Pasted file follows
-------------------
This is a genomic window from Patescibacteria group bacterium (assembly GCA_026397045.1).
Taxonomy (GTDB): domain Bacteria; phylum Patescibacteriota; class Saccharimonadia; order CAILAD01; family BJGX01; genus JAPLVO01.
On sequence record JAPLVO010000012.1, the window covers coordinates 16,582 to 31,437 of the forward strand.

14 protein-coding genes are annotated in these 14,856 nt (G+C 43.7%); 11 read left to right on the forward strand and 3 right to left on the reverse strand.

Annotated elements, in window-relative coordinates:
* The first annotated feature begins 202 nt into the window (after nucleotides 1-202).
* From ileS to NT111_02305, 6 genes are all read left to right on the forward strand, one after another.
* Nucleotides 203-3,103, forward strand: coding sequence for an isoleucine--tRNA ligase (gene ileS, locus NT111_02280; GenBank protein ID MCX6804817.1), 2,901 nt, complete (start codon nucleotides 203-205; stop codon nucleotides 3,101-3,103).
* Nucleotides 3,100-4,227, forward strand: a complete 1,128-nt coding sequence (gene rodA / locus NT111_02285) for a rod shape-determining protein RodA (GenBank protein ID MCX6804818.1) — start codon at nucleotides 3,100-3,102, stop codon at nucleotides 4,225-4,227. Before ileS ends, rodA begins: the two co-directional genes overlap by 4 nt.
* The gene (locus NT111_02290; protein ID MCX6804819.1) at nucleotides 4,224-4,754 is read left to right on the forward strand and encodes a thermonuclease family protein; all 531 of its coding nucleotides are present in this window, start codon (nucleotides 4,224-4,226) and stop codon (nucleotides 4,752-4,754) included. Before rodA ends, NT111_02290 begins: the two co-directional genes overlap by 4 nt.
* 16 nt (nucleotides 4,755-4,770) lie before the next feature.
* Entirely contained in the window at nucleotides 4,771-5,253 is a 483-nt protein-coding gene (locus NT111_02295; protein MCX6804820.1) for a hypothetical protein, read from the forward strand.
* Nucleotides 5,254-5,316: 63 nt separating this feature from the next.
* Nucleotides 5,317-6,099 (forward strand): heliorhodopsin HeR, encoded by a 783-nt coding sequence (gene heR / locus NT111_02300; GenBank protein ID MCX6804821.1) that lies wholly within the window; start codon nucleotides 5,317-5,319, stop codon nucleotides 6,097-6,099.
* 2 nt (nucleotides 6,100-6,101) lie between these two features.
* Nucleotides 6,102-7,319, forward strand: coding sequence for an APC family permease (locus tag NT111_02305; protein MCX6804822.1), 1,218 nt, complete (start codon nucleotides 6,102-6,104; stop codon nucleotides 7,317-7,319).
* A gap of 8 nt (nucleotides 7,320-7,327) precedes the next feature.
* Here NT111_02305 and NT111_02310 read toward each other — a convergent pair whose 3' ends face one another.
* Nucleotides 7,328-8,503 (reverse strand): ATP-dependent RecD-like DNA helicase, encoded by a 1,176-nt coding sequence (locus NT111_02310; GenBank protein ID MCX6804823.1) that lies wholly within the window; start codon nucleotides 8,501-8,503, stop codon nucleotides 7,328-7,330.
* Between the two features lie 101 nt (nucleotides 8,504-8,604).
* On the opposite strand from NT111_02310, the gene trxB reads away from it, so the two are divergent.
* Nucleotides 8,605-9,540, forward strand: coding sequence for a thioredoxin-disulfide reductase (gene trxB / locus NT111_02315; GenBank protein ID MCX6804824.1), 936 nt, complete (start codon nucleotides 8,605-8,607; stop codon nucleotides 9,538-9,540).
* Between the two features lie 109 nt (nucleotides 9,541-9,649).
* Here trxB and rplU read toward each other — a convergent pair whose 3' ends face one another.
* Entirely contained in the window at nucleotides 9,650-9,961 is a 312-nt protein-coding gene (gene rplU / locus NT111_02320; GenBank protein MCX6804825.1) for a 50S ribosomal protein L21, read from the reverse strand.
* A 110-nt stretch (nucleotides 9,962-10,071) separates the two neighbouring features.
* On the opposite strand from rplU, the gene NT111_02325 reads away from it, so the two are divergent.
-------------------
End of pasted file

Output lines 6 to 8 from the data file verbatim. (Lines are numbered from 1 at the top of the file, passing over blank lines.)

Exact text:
* The first annotated feature begins 202 nt into the window (after nucleotides 1-202).
* From ileS to NT111_02305, 6 genes are all read left to right on the forward strand, one after another.
* Nucleotides 203-3,103, forward strand: coding sequence for an isoleucine--tRNA ligase (gene ileS, locus NT111_02280; GenBank protein ID MCX6804817.1), 2,901 nt, complete (start codon nucleotides 203-205; stop codon nucleotides 3,101-3,103).